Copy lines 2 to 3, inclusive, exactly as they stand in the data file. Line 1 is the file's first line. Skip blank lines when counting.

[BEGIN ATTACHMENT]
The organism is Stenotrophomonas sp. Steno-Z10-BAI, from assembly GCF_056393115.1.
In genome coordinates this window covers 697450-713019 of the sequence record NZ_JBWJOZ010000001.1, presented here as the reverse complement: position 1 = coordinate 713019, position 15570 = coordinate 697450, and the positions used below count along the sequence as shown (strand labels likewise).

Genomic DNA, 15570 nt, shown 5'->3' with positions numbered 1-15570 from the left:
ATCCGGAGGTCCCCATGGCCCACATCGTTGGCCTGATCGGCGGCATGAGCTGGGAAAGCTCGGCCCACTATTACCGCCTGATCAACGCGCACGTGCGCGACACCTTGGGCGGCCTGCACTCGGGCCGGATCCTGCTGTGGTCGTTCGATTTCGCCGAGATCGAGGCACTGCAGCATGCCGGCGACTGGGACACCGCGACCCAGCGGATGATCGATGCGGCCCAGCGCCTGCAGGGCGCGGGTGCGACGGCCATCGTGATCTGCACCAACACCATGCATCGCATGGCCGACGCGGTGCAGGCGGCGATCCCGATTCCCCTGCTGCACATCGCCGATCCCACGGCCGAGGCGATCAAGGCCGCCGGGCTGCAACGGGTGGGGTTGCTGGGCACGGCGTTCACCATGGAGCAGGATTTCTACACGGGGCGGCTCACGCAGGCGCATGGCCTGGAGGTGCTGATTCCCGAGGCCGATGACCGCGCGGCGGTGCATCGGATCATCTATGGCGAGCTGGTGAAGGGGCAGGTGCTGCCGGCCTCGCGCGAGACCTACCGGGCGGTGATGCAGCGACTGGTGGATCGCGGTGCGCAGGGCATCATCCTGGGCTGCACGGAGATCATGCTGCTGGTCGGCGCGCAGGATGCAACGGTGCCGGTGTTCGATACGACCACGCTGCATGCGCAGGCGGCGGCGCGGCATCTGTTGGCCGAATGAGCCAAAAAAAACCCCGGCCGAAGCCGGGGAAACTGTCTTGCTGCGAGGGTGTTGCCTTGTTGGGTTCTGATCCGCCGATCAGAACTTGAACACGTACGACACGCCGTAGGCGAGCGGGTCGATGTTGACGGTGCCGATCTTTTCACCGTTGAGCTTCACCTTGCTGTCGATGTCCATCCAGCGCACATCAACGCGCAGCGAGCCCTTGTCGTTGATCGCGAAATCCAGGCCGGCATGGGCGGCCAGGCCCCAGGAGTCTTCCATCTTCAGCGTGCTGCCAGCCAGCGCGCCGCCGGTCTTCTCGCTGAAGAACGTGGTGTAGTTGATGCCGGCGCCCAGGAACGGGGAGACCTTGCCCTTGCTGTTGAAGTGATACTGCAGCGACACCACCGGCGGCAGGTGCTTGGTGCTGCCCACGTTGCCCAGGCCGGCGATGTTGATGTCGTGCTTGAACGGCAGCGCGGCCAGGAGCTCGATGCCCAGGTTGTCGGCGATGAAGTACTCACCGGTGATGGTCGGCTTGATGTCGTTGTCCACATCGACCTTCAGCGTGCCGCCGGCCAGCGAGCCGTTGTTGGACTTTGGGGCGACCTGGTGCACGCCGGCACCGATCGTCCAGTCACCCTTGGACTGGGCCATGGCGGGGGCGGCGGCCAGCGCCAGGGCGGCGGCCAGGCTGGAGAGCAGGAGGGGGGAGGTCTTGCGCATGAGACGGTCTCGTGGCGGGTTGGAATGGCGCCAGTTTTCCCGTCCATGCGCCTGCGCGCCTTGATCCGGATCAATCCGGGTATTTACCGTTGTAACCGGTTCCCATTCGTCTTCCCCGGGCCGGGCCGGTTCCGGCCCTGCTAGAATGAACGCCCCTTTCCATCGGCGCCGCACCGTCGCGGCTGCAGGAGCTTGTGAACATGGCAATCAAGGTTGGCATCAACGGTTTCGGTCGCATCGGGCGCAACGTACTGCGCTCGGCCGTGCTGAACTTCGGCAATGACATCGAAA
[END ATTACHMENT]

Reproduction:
In genome coordinates this window covers 697450-713019 of the sequence record NZ_JBWJOZ010000001.1, presented here as the reverse complement: position 1 = coordinate 713019, position 15570 = coordinate 697450, and the positions used below count along the sequence as shown (strand labels likewise).

Genomic DNA, 15570 nt, shown 5'->3' with positions numbered 1-15570 from the left: